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July 20, 2015 Articles

Becoming an Expert at Experts: A Guide for Young Attorneys

Learning how to retain, communicate with, and prepare witnesses is a critical skillset that can help in developing experienced litigators

by Travis J. McDermott

Expert testimony can be crucial in litigation and often shapes the outcome of the case. This is true not only of the small subset of cases that go to trial; well-prepared and knowledgeable expert witnesses often drive settlement discussions.

For a young attorney, dealing with experts can be daunting. Identifying when to use an expert, searching for and retaining experts, and making initial inquiries are all difficult for junior attorneys, who likely have never dealt with experts before receiving the assignment to find one. Tasks like assisting in preparing an expert report or affidavit can only be done well with experience, but some simple guidelines can put you in position to succeed. There are numerous pitfalls to be wary of: maintaining privilege, providing information, challenging assumptions, and ensuring stated opinions are properly supported, for starters. Dealing with opposing experts is particularly challenging for a young attorney, as experts are not only knowledgeable in their field, but also generally experienced witnesses.

Remember: Experts can be an exceptional resource. Once you become familiar with the role experts play in litigation, working with experts can be one of the most interesting aspects of litigation practice.

Retaining Experts
Generally, an expert should be retained when a finder of fact will not possess the requisite skill or knowledge to understand a subject. Fed. R. Evid. 702 (providing that a person with specialized "knowledge, skill, experience, training, or education" can apply that to "help the trier of fact to understand the evidence").

This decision is case-specific, but as a rule of thumb, you should engage an expert if advanced education or specialized experience will help the judge or jury understand the case. An economist can explain a damages valuation model. A fate and transport expert can explain how waste reached a parcel of property. The key question regarding experts is whether an expert will help the trier of fact understand the issues. If so, you should strongly consider retaining one.

A junior attorney can be tasked with identifying potential experts. This is another daunting step for some, who may be more familiar with Westlaw searches and Bluebook citations than scouring academia or industry for expertise. Fortunately, there are a great number of resources to mine beyond Google. Many bar associations maintain directories of experts. Legal publications often have advertisements from expert consulting agencies. (Be careful of these, however. If the ad is easy for you to find, opposing counsel likely will find it as well, and may use it to demonstrate that the expert is merely a "hired gun.") Thomson Reuters (the publisher of Westlaw) and others provide search services for experts in a variety of fields. And never underestimate the value of simply asking another attorney; expert referrals from a trusted attorney are well-worth seeking out.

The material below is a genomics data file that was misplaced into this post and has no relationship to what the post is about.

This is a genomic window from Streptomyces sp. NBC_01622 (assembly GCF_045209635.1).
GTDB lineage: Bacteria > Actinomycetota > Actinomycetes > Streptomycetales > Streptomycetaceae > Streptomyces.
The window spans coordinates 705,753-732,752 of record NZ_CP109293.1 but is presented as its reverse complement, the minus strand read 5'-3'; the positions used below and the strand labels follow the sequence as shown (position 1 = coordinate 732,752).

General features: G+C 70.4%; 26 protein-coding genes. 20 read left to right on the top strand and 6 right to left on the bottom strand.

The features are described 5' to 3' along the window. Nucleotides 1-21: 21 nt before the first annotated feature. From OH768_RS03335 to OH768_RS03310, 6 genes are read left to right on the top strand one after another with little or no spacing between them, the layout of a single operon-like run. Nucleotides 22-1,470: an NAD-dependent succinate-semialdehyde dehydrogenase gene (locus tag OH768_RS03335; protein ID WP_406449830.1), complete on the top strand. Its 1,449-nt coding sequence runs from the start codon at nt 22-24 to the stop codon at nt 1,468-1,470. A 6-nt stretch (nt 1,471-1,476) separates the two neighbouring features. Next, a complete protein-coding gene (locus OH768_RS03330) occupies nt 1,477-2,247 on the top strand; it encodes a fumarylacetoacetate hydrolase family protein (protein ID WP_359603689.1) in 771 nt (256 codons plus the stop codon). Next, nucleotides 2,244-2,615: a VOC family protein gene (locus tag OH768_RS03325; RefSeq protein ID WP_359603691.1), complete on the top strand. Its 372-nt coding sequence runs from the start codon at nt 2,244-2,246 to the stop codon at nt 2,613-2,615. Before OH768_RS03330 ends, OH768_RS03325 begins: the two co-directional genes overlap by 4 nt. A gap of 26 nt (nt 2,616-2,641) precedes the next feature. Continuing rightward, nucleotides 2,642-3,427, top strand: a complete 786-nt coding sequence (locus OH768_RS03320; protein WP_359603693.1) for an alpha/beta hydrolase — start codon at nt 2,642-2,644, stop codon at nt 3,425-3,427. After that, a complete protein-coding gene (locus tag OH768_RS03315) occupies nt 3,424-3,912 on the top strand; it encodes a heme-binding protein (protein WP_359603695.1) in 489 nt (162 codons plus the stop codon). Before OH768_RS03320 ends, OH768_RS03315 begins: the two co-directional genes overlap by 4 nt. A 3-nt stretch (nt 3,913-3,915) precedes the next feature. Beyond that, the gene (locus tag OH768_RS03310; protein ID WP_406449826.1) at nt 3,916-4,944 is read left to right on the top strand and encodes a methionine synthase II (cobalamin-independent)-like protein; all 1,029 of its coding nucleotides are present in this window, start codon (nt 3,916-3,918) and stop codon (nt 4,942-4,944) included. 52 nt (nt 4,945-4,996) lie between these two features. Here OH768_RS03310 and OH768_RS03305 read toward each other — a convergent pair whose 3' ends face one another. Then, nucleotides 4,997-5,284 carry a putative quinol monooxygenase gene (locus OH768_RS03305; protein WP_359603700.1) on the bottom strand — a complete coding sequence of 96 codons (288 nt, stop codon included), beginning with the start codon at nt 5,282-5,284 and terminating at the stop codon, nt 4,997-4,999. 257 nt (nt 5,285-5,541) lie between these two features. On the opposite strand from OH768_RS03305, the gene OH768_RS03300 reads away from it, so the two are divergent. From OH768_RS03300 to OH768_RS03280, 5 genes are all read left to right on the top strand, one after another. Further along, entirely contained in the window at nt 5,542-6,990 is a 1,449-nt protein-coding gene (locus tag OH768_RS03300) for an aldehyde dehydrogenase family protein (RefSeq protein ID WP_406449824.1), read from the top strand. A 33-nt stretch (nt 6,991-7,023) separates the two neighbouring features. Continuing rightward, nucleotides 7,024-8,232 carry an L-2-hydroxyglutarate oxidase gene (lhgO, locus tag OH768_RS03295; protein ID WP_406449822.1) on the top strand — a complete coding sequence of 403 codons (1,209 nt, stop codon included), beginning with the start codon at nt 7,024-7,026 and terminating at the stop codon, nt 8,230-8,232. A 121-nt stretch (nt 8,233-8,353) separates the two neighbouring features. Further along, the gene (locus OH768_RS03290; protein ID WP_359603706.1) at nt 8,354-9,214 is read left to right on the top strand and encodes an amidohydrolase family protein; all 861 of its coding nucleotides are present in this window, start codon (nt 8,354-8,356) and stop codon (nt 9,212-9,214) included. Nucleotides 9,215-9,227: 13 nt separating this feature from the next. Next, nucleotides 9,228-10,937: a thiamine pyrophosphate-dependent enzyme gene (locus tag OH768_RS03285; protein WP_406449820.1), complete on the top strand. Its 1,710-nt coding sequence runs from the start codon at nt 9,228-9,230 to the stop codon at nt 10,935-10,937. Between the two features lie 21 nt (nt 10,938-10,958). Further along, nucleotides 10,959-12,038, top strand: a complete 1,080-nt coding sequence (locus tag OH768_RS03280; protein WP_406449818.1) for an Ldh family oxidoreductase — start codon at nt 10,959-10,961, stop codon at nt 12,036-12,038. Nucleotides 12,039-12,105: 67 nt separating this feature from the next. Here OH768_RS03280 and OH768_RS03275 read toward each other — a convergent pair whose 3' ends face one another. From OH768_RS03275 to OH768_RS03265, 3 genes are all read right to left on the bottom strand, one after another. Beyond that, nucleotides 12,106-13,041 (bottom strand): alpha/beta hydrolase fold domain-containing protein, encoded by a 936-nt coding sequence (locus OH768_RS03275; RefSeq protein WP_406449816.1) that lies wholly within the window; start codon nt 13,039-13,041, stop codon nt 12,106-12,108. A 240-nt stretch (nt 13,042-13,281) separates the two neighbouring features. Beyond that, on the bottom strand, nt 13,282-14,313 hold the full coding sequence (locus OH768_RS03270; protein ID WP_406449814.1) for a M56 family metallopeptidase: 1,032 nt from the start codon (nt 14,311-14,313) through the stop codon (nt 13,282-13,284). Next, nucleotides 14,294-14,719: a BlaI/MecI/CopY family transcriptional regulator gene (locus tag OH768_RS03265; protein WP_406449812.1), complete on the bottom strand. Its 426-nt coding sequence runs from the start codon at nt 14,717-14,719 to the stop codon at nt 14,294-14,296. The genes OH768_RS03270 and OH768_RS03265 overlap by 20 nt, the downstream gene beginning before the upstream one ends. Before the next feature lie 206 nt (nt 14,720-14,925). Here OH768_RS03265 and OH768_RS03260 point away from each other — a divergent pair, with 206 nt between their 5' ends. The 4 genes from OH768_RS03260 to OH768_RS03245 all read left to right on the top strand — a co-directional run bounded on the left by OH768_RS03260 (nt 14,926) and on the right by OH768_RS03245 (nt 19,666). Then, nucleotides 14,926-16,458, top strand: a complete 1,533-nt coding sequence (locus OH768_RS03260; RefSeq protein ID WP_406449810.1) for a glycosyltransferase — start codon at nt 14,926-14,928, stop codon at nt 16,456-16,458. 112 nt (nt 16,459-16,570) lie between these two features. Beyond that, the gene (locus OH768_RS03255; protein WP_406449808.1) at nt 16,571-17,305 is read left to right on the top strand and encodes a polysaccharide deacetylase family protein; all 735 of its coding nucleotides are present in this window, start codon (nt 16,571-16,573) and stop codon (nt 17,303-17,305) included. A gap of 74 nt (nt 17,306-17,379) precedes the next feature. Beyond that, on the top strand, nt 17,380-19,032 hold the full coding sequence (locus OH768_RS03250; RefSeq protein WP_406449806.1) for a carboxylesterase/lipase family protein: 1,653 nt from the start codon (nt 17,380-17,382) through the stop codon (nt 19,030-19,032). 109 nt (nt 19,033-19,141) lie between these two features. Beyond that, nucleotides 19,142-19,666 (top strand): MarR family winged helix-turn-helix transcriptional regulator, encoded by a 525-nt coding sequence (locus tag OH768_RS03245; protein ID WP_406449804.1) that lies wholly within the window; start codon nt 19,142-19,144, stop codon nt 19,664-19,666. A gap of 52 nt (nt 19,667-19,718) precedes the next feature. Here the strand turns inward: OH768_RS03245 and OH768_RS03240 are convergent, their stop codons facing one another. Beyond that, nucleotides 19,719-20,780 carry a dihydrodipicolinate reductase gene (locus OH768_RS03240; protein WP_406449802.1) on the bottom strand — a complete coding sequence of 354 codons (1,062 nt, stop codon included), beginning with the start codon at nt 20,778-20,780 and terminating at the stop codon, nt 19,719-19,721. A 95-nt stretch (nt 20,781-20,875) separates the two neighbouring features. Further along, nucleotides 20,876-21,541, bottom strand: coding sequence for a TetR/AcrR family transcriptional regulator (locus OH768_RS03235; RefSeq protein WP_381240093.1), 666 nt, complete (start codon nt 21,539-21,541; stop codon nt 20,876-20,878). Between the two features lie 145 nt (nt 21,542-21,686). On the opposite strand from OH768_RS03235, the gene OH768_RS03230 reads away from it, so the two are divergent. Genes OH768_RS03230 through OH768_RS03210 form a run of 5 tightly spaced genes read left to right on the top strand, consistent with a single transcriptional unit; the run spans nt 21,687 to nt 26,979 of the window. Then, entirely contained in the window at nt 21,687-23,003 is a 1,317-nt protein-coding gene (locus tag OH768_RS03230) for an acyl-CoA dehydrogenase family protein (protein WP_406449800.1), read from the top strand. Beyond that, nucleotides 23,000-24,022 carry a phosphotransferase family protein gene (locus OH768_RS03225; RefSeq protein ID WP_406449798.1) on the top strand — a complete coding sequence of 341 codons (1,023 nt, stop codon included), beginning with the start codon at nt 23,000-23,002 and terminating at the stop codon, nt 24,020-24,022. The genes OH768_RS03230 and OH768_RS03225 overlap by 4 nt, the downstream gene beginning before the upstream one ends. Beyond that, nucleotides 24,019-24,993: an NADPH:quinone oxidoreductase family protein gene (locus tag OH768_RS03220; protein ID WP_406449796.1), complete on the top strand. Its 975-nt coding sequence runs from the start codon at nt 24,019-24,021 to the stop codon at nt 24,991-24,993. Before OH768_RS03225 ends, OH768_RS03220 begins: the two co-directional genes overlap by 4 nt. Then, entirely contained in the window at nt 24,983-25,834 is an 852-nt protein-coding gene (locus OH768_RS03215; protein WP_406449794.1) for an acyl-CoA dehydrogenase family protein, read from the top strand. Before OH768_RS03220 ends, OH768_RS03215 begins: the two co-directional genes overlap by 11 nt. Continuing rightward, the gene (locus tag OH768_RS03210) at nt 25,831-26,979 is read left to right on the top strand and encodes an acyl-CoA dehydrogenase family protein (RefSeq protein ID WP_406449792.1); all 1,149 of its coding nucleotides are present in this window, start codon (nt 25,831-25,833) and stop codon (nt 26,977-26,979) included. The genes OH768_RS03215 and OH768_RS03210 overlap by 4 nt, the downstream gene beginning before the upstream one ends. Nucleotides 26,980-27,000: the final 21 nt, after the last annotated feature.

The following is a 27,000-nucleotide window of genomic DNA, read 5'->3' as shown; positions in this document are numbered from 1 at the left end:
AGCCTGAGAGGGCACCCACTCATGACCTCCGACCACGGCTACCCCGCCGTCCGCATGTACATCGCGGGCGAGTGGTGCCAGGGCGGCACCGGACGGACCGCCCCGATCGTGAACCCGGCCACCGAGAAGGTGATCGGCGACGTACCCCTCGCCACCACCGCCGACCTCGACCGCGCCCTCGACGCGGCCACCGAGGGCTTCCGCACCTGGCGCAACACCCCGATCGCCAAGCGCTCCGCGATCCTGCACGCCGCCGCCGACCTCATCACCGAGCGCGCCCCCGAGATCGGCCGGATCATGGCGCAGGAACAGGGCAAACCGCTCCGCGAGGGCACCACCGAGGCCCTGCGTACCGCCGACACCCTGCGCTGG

In your search, you should be conscious of the qualities your expert should have. Most potential experts will have an impressive background, such as advanced schooling and professional experience. But you must make a broader inquiry: is this person the right "fit" for the case? This question of "fit" is more art than science, but should not be overlooked. Does she present well? Will a jury trust him? Does she seem "too academic"? Does some aspect of his personality or background highlight facts in the case that you want to minimize? Is she going to be difficult to work with? All of these questions should be considered before retaining an expert. It is therefore critical to meet with potential experts in person.

Working with Experts
Always review and challenge the expert's opinions, and trust your instinct in the process. If it doesn't make sense to you, it probably won't make sense to a judge or jury either. In the most extreme cases, experts can stumble right into a Daubert challenge because their opinions were not adequately challenged before being presented.

Make sure to give experts as much advance notice of deadlines as possible. While associates may be all-too-familiar with scrambling to assemble work product on the eve of deadlines, experts may not. You do not want to find yourself missing a key part of your proof because no one notified an expert of a deadline.

Be clear about the exact scope of work and whether the expert has leeway to go beyond that scope. Some experts—particularly academics—tend to pursue subordinate questions that arise during their work on a case much further than they need to, down unexpected pathways, or even into opinions neither useful nor desired for the case. These "side trips" lead to large and unanticipated bills and, in some cases, less effective testimony. The expert should not drive the case, even when expert testimony is key evidence.